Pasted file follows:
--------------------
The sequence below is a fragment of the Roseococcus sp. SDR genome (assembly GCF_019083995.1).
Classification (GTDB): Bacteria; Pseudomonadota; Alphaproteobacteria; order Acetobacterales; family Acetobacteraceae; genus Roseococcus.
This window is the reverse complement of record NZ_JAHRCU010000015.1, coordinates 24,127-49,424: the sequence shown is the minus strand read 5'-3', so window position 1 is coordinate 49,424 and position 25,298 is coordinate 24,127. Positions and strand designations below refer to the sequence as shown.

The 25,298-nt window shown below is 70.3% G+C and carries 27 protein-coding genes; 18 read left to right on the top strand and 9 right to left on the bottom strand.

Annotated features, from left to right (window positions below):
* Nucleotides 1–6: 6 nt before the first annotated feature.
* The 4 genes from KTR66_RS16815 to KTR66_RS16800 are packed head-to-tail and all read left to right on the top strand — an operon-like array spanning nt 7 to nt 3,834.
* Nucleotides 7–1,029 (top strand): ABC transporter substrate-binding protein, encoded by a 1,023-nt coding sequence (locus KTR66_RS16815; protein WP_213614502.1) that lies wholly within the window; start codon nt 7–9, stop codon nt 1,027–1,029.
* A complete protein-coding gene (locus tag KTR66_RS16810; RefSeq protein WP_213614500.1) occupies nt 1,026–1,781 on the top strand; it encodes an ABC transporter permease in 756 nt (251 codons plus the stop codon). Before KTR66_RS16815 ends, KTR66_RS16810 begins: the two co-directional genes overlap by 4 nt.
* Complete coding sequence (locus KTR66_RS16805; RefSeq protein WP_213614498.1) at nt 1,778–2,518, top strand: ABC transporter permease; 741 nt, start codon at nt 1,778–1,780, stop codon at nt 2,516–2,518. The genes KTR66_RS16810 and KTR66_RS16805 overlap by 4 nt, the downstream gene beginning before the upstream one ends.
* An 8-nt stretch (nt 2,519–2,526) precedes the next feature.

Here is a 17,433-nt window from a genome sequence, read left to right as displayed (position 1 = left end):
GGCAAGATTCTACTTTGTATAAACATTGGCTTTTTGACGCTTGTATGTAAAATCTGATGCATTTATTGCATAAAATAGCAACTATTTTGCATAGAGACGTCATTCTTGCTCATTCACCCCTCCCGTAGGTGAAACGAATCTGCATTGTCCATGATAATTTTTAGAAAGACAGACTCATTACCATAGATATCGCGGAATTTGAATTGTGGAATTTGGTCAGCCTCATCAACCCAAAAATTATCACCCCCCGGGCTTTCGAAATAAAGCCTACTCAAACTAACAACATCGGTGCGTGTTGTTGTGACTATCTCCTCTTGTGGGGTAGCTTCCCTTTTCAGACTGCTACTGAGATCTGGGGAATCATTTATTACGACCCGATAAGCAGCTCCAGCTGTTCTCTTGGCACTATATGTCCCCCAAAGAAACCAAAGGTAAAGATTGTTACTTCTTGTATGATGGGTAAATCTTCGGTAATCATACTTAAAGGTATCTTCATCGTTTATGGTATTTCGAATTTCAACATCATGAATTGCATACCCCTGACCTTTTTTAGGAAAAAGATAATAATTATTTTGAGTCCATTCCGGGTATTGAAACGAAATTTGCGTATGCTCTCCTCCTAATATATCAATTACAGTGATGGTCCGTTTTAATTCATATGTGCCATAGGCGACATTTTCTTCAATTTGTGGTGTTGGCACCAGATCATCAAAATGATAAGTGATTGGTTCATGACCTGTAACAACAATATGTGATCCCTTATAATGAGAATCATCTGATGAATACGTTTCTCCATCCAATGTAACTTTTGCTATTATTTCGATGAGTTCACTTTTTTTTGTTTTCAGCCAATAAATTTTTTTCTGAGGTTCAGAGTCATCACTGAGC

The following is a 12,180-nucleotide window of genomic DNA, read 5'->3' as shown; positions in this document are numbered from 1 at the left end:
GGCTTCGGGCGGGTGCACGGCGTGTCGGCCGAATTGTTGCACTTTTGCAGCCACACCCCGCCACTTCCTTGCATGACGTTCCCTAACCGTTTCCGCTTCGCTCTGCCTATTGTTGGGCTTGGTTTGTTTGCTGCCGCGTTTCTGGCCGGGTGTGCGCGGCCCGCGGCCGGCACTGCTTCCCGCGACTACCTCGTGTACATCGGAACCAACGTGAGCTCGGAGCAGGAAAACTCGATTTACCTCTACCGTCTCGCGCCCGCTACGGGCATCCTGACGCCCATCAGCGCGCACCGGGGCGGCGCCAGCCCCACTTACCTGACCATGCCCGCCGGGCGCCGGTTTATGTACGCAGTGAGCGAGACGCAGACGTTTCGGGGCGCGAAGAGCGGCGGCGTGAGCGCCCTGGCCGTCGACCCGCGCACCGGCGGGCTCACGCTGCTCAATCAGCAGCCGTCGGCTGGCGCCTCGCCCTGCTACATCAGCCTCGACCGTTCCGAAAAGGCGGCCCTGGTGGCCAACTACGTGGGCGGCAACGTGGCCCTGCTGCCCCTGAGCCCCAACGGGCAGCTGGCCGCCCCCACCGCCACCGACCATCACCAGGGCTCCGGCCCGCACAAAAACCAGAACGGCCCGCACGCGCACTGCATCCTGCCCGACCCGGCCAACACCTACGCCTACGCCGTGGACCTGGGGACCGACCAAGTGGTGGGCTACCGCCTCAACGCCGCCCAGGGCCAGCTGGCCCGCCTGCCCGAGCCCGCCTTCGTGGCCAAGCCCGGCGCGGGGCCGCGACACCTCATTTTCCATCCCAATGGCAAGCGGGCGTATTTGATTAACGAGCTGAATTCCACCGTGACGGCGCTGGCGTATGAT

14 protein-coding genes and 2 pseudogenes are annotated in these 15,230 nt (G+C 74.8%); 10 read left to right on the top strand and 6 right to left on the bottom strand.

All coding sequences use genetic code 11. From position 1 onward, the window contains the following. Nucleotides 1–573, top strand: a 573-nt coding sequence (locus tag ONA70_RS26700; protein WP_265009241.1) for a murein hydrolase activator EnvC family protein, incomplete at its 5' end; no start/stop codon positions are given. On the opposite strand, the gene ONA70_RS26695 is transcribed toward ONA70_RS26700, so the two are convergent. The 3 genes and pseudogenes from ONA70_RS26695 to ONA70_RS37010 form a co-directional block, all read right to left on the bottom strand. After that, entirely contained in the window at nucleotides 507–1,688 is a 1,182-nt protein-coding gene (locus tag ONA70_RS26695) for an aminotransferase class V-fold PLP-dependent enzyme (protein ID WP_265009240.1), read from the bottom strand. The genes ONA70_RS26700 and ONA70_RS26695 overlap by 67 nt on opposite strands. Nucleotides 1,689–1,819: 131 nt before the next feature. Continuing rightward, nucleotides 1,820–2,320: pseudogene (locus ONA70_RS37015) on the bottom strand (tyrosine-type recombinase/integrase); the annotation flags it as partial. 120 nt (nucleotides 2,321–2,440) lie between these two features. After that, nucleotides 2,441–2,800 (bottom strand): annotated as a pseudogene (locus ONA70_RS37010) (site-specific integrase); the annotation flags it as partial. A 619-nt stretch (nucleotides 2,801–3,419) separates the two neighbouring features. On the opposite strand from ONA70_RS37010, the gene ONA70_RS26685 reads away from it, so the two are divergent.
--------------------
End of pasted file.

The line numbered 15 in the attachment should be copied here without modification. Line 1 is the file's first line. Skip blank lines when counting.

GGCTTCGGGCGGGTGCACGGCGTGTCGGCCGAATTGTTGCACTTTTGCAGCCACACCCCGCCACTTCCTTGCATGACGTTCCCTAACCGTTTCCGCTTCGCTCTGCCTATTGTTGGGCTTGGTTTGTTTGCTGCCGCGTTTCTGGCCGGGTGTGCGCGGCCCGCGGCCGGCACTGCTTCCCGCGACTACCTCGTGTACATCGGAACCAACGTGAGCTCGGAGCAGGAAAACTCGATTTACCTCTACCGTCTCGCGCCCGCTACGGGCATCCTGACGCCCATCAGCGCGCACCGGGGCGGCGCCAGCCCCACTTACCTGACCATGCCCGCCGGGCGCCGGTTTATGTACGCAGTGAGCGAGACGCAGACGTTTCGGGGCGCGAAGAGCGGCGGCGTGAGCGCCCTGGCCGTCGACCCGCGCACCGGCGGGCTCACGCTGCTCAATCAGCAGCCGTCGGCTGGCGCCTCGCCCTGCTACATCAGCCTCGACCGTTCCGAAAAGGCGGCCCTGGTGGCCAACTACGTGGGCGGCAACGTGGCCCTGCTGCCCCTGAGCCCCAACGGGCAGCTGGCCGCCCCCACCGCCACCGACCATCACCAGGGCTCCGGCCCGCACAAAAACCAGAACGGCCCGCACGCGCACTGCATCCTGCCCGACCCGGCCAACACCTACGCCTACGCCGTGGACCTGGGGACCGACCAAGTGGTGGGCTACCGCCTCAACGCCGCCCAGGGCCAGCTGGCCCGCCTGCCCGAGCCCGCCTTCGTGGCCAAGCCCGGCGCGGGGCCGCGACACCTCATTTTCCATCCCAATGGCAAGCGGGCGTATTTGATTAACGAGCTGAATTCCACCGTGACGGCGCTGGCGTATGAT